The contenders for the Liberal Party leadership are divided over whether they will seek to block Labor’s proposed industrial relations reforms.
The likelihood that Labor will not be able to pass legislation through the Senate in its own right – or even with support from the Greens – means the Liberal and National parties could be in a position to delay or prevent the wind back of current industrial relations laws.
It is a question that will be central to the future direction of the Liberal party – backing the laws would help the party adopt a more moderate image, a change some believe is crucial if it is to regain its appeal with the electorate.
Liberal leadership front-runner Malcolm Turnbull appears most keen to take a new direction, acknowledging that Labor has a “mandate for change”. He says a Liberal Party under his leadership would “look very carefully at the detail of Labor’s proposed changes” but has refused to commit to rejecting the laws.
By contrast, former health minister Tony Abbott has been forthright in his view that the Liberal Party should stick to its guns. “I don’t think there’s anything that they are likely to propose to the existing Workplace Relations Act that would improve it. So I think whatever they put up we should vote against.”
The third contender, Brendan Nelson, takes a position somewhere between the two, arguing that while the party needs to acknowledge the electorate’s strong message about WorkChoices, he would oppose “any retreat at all from unfair dismissal law provisions”.
Various other senior Liberal figures have lined up on either side of the argument, with Helen Coonan and former workplace relations minister Joe Hockey in favour of passing the laws, and Julie Bishop (a candidate for the deputy position) and Senate Leader Nick Minchin against.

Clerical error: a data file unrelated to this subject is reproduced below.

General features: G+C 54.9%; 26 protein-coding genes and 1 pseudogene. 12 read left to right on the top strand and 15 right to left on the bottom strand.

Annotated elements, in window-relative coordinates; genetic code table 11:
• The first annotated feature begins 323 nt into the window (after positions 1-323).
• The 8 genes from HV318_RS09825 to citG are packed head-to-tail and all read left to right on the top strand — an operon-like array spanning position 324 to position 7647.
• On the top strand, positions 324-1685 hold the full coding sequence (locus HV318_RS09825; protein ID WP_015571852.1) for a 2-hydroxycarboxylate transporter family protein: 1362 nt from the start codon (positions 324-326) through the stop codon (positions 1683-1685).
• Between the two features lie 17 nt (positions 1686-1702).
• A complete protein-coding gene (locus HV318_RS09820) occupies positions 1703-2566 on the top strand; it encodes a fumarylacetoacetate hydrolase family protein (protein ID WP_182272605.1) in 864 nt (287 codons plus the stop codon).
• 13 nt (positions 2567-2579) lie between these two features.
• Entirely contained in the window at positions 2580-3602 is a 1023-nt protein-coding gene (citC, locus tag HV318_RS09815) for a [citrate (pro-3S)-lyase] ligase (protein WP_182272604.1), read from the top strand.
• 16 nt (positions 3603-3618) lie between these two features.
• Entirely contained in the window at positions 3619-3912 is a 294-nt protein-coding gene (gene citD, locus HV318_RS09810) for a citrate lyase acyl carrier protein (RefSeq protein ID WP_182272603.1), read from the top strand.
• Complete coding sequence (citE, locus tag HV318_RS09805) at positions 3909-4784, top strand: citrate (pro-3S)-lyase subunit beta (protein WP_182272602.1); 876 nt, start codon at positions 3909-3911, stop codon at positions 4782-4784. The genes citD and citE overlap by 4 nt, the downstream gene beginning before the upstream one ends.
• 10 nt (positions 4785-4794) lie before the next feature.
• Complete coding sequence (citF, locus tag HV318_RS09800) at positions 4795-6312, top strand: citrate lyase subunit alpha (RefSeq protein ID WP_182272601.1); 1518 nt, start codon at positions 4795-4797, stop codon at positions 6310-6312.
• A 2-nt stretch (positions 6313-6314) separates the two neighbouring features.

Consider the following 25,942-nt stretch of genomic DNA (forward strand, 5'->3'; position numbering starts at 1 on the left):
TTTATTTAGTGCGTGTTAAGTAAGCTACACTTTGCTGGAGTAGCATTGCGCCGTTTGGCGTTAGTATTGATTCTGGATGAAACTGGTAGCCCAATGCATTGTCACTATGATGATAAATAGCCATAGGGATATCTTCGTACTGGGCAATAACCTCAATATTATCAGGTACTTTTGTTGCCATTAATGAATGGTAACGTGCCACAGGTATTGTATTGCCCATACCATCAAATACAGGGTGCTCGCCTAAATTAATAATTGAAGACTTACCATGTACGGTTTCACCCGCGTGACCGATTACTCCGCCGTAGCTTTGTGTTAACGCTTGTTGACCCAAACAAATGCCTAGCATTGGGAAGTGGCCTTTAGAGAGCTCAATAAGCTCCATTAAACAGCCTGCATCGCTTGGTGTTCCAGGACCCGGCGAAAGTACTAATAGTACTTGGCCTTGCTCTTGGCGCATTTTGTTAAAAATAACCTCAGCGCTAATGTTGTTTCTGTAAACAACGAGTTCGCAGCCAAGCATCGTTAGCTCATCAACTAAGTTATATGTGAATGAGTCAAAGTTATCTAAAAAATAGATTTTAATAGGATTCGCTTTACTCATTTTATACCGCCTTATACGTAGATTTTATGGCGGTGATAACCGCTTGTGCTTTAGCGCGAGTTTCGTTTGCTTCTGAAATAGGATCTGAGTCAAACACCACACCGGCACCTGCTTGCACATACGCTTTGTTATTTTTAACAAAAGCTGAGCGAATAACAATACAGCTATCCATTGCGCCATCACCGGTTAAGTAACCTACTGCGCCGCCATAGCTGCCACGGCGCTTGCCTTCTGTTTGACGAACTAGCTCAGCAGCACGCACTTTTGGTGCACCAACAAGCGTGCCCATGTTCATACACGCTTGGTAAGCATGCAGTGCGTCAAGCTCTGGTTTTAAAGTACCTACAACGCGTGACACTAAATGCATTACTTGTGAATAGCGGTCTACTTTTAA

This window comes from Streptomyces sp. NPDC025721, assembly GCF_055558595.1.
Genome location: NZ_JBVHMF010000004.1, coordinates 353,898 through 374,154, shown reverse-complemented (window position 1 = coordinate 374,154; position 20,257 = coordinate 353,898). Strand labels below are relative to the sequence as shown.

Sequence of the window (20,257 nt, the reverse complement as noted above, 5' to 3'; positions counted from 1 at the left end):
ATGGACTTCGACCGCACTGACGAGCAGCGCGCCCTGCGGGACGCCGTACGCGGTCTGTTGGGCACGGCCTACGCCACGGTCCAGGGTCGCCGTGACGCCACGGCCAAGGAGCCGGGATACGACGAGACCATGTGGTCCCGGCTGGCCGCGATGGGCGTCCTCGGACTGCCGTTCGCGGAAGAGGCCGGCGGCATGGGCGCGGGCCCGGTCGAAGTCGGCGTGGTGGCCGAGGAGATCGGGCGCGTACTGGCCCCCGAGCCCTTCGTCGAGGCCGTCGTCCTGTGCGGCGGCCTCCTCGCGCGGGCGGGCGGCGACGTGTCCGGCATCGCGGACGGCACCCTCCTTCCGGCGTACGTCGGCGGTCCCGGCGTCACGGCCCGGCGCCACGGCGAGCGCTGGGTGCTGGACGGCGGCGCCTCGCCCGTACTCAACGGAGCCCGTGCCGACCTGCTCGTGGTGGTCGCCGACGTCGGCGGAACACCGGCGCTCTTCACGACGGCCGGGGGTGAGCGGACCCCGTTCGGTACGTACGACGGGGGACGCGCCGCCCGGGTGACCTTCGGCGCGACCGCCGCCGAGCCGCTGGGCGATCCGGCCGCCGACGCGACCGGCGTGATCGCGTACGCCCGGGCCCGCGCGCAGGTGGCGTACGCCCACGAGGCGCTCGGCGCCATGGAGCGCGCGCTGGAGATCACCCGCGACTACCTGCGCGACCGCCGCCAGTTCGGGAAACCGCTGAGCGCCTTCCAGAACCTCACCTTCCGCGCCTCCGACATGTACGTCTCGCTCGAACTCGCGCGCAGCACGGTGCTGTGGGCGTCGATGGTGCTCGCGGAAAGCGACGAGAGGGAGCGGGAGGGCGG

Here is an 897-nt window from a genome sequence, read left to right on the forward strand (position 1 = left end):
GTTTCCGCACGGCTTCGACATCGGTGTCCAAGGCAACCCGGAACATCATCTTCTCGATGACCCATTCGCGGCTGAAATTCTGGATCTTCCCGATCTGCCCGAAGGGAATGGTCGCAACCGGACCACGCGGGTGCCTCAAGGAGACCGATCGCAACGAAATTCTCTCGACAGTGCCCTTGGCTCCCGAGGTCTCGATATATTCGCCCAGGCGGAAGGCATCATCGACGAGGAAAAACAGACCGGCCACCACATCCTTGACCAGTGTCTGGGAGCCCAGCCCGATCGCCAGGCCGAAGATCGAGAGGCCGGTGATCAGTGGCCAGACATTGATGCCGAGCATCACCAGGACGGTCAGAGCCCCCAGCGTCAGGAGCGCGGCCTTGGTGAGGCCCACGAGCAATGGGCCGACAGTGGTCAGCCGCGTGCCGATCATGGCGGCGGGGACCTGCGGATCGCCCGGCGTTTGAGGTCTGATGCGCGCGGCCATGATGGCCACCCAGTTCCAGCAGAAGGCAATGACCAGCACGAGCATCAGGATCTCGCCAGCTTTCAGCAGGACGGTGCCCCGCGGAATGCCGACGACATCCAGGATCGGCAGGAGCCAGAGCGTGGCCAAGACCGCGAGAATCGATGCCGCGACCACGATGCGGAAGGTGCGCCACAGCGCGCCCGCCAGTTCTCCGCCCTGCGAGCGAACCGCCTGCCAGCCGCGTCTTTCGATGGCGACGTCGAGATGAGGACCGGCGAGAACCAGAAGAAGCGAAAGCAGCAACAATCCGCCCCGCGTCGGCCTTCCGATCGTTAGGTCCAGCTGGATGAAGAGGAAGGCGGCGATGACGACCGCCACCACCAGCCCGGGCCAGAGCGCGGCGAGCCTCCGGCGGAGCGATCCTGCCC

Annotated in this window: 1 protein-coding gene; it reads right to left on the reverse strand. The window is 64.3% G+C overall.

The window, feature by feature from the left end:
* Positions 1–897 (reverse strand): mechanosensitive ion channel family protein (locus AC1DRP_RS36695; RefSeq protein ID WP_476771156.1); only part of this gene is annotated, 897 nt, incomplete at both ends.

Business groups are also mixed in their views on whether they would like to see Labor’s IR reforms blocked.
National Independent Retailers Association spokesman John Brownsea says achieving certainty is now a bigger priority for many business owners than fighting to retain WorkChoices.
“I just think we need to move on. We’ve got a lot of members who are in limbo right now; they’re not employing now because they’re not sure what they’ll be dealing with,” Brownsea says.
The worst outcome for employers – and the Liberal Party – would be to force Labor to a double dissolution election, an outcome that Brownsea believes is a real possibility if its industrial relations reforms are blocked.
Restaurant & Catering Australia chief executive John Hart takes a different view. He says that while his organisation’s focus will be on working with Labor on the implementation of its policy, the Liberal Party should simply judge Labor’s policy on its merits and vote accordingly.
“They need to decide whether the legislation is good or bad for the country – their position on unfair dismissal is pretty well known – and I’d be happy for them to vote on that basis,” Hart says.